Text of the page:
Published 12:00 am Friday, April 27, 2001

It all ends Sunday morning.

Friday, April 27, 2001

It all ends Sunday morning.

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America’s longest-running locally produced television program airs for the last time.

Fifteen minutes of fame turned into a television ministry for nearly a half-century.

Pastor Joe Matt, 78, and his wife Della, as well as Vern Dunham and Sal Espe, musical accompanists, no longer will fill the airwaves.

"The Family Hour" is being canceled.

Actually, the "stars" of the show, the Matts are doing the canceling. They have decided that because of Pastor Joe’s declining health at the age of 78, plus rising costs, Crane Community Chapel no longer can sponsor the show.

That means 46 years of music, meditations and Pastor Joe’s message must come to an end.

"It feels good. I enjoyed every minute of every show we did, but you got to quit sometimes and this is it for us," Pastor Joe said.

Only 15 minutes long, "The Family Hour" television show’s impact was far-reaching and, maybe, forever.

The show’s first broadcast was May 1, 1955, at 5 p.m. on then-KMMT Channel 6 in Austin.

"In those days, it was done live," Della recalled. "Right after Sunday morning services at Crane Community Chapel, we would load the organ into the trailer and jump into the car and race out to the studios, which were out on Highway 105 South, where KAUS radio is today."

"Bernice Moe, our organist, rode with us and the kids, David and Nancy, too. When we got to the studio, Joe had everything ready for us to do and we did it. When we were finished, we loaded the organ into the trailer and went home," she recalled.

The story of how "The Family Hour" began also comes from Della.

"Joe wanted to go on TV to reach more people and he prayed on it, but it wasn’t until a man came down from the Cities and went to church at Crane Community Chapel, that the dream came true," she said.

"Joe told the man we needed some way to pay for six broadcasts to get started and the man said ‘I will pay for those six broadcasts. It only cost us $42.50 a month for four broadcasts in those days," she said.

Their son, David, and daughter, Nancy, were on-screen parts of the show. David, 12, was needed to help his father haul the organ, their only instrument at the time, into the television studio. Nancy would change from her Sunday clothes into her pajamas and kneel beside a children’s bed on a set in the television studio and bow her head in prayer, while music played and Pastor Joe spoke a short message. She was only 5 years old at the time.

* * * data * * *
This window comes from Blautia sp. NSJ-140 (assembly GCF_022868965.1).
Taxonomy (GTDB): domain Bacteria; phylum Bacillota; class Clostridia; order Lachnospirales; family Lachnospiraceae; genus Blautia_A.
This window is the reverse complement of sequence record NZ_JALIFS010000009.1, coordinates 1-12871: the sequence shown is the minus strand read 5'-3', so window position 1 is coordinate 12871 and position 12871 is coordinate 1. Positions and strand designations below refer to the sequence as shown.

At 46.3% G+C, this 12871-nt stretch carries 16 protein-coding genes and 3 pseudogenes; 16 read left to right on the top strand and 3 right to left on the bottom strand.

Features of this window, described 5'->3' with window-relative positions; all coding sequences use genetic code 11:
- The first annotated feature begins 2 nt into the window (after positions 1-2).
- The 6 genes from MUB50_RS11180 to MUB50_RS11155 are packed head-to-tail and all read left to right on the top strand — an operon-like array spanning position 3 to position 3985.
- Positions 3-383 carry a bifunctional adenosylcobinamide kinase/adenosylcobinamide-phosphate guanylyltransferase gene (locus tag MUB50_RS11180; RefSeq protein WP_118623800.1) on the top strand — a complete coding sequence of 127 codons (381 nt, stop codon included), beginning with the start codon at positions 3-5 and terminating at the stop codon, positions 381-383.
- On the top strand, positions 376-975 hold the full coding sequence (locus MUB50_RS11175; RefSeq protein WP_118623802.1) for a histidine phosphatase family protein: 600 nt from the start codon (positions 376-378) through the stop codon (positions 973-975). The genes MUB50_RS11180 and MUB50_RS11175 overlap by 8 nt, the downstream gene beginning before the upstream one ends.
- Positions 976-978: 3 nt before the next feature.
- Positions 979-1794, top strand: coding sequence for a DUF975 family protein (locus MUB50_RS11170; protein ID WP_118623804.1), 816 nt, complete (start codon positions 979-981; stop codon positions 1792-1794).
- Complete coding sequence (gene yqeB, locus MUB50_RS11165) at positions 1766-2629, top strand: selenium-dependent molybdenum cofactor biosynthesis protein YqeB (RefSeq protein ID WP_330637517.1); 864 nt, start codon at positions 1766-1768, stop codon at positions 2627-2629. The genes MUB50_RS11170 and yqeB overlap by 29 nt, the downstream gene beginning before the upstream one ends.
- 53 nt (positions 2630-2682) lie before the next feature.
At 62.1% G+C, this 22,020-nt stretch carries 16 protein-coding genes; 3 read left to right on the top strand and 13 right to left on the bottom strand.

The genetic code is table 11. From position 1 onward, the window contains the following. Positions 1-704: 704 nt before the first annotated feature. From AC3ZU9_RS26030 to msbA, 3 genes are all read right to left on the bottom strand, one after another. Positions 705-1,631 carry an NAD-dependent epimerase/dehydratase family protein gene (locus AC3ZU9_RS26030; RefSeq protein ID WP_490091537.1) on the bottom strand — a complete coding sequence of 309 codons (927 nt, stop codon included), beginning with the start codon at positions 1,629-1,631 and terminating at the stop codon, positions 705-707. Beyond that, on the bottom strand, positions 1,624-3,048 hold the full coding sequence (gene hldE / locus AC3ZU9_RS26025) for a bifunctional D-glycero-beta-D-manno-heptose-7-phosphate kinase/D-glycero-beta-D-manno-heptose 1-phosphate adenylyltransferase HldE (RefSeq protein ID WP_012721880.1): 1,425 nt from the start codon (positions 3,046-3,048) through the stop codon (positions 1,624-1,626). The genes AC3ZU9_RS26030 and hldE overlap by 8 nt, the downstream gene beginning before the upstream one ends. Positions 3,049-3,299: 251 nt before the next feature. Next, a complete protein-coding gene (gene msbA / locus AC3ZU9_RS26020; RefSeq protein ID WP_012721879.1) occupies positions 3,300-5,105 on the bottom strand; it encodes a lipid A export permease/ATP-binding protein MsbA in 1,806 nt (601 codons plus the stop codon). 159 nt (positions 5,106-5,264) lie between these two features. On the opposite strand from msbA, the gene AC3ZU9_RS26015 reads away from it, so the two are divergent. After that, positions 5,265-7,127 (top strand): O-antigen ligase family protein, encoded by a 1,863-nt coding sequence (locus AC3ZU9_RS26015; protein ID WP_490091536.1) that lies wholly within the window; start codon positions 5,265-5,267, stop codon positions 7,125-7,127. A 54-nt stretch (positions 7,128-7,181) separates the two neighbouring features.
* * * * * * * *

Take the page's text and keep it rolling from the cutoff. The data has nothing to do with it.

Vern Dunham joined "The Family Hour" as a bass guitarist in 1980. Sal Espe joined the broadcast team in 1985 with his guitar virtuosity.

"It was a very rewarding experience," Dunham said.

"It brought people closer to God," Espe said.

Along the way, the show shifted from Sunday nights to Sunday mornings and from a live broadcast to a taped version.

The formula never varied: music, meditations and a message.

Gary Froiland added a puppet feature to the show that followed his children’s church director’s message delivered in Crane Community Chapel.

But mainly, it was the Pastor Joe and Della show. Della’s "Storytime" feature for children, including a poem, the modern version of her daughter Barbara’s pajama-clad appearance decades ago and Joe, the son of a preacher, former meatpacker and confidant to the poor as well as the rich and treating everyone alike.

He calls it "walking in the footsteps God wanted us to walk."

The Rev. Randy Petersen, who replaced Pastor Joe as Crane Community Chapel’s senior pastor when he retired in 1998, became a regular on the show in August 2000.

"I think it has been a unique way to reach into homes where people couldn’t get to church for some reason or the other as well as the unchurched who just didn’t go to church," Petersen said of the show. "It brought a different perspective to the church’s ministries."

"But," Petersen added, "the biggest reason for its success was Pastor Joe, who has never really been big on any publicity, but went on the air each Sunday morning to sing a song or two, tell a story and preach the message."

At 6 p.m. Saturday, May 5, KAAL Region Six is airing a tribute to "The Family Hour."

Dan Collado, production/promotions manager, directed the show’s taping Wednesday morning. Gary Beck, long-standing cameraman for the show, also was there.

"Family Hour – Through The Years" will include clips from early broadcasts, reminiscing by Pastor Joe and Della, as well as Dunham and Espe and testimonials from people such as Richard L. Knowlton, a special friend.

The Knowlton family lived near the church and the retired Hormel Foods Corp. chairman of the board grew up in the congregation. Before becoming the chief executive of the Austin-based Fortune 500 company, Knowlton worked in the Austin plant with Pastor Joe, during Matt’s own career as a meatpacker with Hormel Foods Corp.

Pastor Randy will narrate the television tribute and once again, the music of Dunham and Espe will be played. Surely, Pastor Joe’s favorite "What A Friend We Have In Jesus" will serenade listeners.

But this weekend, the last regular "Family Hour" telecast will be aired at 8:30 a.m. Sunday.

Now in a wheelchair, Pastor Joe will have an open Bible on a table before him turned to his favorite passage, Philippians 4:13, where it reads "I can do all things with Christ, who strengthens me" and Della will recite the words that have guided them for 45 years of TV ministry: "Only one life ’twill soon be past. Only what’s done for Christ will last."

While the quarter-hour-long "Family Hour" is ending, Pastor Joe’s message doesn’t.

No other 15 minutes of fame lasted so long.